Sometimes I wonder why I enjoy memoir so much. Why should a stranger’s life–or some particular occurrence in it–be so compelling? It seems curious, even voyeuristic. But the memoirs I’ve liked most have a strong narrative arc, like fiction. It’s the narrative that’s compelling, regardless of whether it’s a true story or an imagined one. This memoir reinforced that realization for me.

David MacLean was a Fulbright scholar working in Hyderabad, India when he awoke on a train platform without any knowledge of where he was, why he was there, or even who he was. As he stood, not knowing where to begin, a kindly tourism officer offered assistance. As the officer helps him discover his identity and contact his parents, MacLean flits in and out of lucidity. The reader follows along through hallucination after hallucination, through cycles of waking and dreaming or maybe not even dreaming, maybe more hallucinating, and all the while the reader is thinking, “Whoa! This is CRAZY! What is going on??”

The memoir does a great job of showing readers what this confusing, traumatic experience must have been like. Through lucid moments and hallucinations, the readers piece things together in the order that MacLean must have done, though certainly with better cognition than he was experiencing. He is hospitalized, strapped down, and medicated, and aside from descriptions of visitors and doctors and the continuing hallucinations, we don’t learn much about why he’s in this state until his parents come to take him home.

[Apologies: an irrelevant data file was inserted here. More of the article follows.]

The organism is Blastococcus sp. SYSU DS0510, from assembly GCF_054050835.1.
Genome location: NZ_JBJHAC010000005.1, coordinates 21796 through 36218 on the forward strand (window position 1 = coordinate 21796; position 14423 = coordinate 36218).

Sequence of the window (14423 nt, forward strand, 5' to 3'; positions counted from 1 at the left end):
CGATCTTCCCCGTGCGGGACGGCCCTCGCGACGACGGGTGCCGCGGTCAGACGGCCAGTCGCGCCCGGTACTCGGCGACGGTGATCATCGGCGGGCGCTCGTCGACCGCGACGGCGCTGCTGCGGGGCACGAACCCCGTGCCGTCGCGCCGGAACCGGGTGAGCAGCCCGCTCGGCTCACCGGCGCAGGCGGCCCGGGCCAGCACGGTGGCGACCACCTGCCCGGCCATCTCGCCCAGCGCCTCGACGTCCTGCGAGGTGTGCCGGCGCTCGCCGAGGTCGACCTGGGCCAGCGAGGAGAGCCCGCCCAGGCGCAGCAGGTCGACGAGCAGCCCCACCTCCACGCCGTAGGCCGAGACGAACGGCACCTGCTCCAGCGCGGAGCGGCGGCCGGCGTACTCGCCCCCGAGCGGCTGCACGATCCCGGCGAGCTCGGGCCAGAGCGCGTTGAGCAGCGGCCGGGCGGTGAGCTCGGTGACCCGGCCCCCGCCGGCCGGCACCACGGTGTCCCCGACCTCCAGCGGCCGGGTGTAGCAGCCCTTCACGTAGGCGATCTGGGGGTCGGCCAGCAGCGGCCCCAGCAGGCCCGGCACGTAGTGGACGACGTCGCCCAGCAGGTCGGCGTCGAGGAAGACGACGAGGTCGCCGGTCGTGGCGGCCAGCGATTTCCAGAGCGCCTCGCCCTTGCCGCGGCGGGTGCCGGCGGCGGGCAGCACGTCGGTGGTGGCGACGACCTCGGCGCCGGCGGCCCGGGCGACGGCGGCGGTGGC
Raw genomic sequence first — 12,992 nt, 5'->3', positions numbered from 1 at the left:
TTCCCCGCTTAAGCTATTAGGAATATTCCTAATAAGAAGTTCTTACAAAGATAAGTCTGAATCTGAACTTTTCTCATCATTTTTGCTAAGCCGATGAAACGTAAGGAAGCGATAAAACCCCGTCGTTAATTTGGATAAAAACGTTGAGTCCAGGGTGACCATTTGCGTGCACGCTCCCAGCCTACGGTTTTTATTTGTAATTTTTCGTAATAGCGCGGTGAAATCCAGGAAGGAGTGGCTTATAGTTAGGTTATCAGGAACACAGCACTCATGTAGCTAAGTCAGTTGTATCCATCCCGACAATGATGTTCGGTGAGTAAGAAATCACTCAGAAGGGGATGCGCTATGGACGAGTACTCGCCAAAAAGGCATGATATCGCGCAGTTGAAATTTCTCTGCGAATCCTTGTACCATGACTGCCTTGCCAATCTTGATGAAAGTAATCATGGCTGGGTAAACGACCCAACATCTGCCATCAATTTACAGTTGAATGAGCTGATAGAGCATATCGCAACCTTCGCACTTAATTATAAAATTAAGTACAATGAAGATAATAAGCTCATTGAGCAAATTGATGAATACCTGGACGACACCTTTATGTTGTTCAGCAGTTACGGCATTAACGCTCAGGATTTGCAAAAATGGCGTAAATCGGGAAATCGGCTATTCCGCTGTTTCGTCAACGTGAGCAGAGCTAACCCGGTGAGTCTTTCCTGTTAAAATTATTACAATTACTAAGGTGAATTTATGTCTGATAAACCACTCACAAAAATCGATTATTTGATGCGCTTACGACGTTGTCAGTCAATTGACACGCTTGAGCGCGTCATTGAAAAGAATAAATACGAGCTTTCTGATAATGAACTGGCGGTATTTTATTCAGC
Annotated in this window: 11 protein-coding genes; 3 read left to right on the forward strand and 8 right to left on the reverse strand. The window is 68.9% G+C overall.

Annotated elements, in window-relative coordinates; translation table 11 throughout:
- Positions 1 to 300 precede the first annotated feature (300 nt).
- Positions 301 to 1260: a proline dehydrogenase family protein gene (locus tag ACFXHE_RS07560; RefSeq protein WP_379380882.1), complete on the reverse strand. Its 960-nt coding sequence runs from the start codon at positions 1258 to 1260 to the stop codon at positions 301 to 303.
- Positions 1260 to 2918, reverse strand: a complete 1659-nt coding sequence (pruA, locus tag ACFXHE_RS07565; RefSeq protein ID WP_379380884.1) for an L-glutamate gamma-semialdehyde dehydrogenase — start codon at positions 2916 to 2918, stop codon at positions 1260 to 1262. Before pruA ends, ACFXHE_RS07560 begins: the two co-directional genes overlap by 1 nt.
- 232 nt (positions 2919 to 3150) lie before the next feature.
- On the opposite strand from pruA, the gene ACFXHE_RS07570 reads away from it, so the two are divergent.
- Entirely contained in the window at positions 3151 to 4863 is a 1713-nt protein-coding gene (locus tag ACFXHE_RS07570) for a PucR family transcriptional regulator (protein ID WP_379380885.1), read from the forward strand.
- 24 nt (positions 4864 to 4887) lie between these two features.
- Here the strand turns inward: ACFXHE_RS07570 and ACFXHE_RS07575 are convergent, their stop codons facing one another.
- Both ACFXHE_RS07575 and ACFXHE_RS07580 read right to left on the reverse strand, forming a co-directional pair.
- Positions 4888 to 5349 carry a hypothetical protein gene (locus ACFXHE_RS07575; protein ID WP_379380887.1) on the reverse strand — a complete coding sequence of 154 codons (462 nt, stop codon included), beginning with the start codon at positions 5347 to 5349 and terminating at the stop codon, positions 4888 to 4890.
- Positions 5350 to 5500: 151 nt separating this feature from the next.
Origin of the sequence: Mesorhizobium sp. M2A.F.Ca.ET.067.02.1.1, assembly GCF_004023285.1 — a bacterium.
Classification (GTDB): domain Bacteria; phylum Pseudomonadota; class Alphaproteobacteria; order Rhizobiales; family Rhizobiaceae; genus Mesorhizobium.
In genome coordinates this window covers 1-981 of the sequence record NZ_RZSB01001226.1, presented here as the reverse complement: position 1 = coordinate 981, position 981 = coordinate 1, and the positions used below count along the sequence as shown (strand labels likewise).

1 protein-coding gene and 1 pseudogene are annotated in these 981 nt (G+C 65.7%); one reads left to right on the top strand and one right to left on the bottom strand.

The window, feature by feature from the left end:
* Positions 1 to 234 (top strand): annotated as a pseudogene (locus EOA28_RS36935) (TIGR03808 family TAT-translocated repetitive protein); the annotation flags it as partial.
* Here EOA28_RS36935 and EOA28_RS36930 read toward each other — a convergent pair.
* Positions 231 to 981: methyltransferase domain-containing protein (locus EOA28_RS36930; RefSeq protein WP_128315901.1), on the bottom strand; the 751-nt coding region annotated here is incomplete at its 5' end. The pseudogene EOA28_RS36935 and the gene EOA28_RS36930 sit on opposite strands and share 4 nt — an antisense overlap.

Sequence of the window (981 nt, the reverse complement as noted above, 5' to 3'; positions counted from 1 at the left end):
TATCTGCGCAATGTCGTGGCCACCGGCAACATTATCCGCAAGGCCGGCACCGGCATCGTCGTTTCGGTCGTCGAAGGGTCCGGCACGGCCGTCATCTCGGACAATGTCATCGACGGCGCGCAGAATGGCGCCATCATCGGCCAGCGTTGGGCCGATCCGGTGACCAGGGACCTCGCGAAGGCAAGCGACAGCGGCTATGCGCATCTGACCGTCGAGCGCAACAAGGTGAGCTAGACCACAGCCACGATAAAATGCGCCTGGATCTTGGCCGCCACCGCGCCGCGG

The mystery of the story keeps readers going, at least in the early part of the book. In the beginning there are all the questions: who, and what, and where, and why. But as we journey further into the story, we’re asking how: how will he get his memory back? Will he get his memory back?

We travel with MacLean as he returns from India to Ohio, United States, to recover at his parents’ home. As he pieces together his identity and his past, we learn that the psychosis had been caused by an anti-malarial drug, that it has happened to others, and that doctors aren’t sure whether he’ll ever fully recover. For a time, David pretends a lot. He plays the role that it seems he should be playing, pretending to remember the people he sees in photos, hiding some of the aftereffects of the hallucinations. As memories begin to return, piecemeal, he struggles to put his life story together even as he returns to India to finish his Fulbright and then returns to graduate school to complete his studies.

I appreciate that MacLean has shared this terrifying experience, because its cause–the drug mefloquine (brand name Lariam)–is still in use today, and people need to be aware of its dangerous neuropsychiatric effects. (MacLean does mention that a doctor told him years after the incident in India that the cause was not Lariam, so maybe the jury is out on this point?) Information about this drug is woven into the narrative and a chart detailing its many adverse effects is included in the postlude. Disturbingly, MacLean reports that the drug was widely prescribed by the U.S. military for soldiers up until 2009 and was still used in “special situations” as late as 2012.

MacLean’s story is disturbing, painful even, because the trauma described is intense and his struggle is profound. But it’s also an encouraging account of human resilience and an exploration of enduring questions about identity and memory.